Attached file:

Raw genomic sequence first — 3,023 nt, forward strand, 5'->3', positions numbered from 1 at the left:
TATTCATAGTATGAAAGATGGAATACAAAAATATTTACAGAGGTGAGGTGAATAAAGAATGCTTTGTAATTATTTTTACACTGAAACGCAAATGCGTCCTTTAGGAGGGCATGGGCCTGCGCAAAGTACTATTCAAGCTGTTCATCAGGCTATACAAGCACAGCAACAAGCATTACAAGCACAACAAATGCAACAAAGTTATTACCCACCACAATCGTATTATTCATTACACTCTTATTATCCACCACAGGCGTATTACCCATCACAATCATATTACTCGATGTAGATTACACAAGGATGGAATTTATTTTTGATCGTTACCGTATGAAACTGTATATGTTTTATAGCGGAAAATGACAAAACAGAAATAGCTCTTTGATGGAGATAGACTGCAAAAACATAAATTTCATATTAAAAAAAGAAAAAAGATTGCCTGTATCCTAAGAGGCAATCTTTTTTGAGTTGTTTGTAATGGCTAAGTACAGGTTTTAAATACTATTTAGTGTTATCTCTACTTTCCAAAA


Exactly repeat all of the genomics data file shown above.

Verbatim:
Raw genomic sequence first — 3,023 nt, forward strand, 5'->3', positions numbered from 1 at the left:
TATTCATAGTATGAAAGATGGAATACAAAAATATTTACAGAGGTGAGGTGAATAAAGAATGCTTTGTAATTATTTTTACACTGAAACGCAAATGCGTCCTTTAGGAGGGCATGGGCCTGCGCAAAGTACTATTCAAGCTGTTCATCAGGCTATACAAGCACAGCAACAAGCATTACAAGCACAACAAATGCAACAAAGTTATTACCCACCACAATCGTATTATTCATTACACTCTTATTATCCACCACAGGCGTATTACCCATCACAATCATATTACTCGATGTAGATTACACAAGGATGGAATTTATTTTTGATCGTTACCGTATGAAACTGTATATGTTTTATAGCGGAAAATGACAAAACAGAAATAGCTCTTTGATGGAGATAGACTGCAAAAACATAAATTTCATATTAAAAAAAGAAAAAAGATTGCCTGTATCCTAAGAGGCAATCTTTTTTGAGTTGTTTGTAATGGCTAAGTACAGGTTTTAAATACTATTTAGTGTTATCTCTACTTTCCAAAA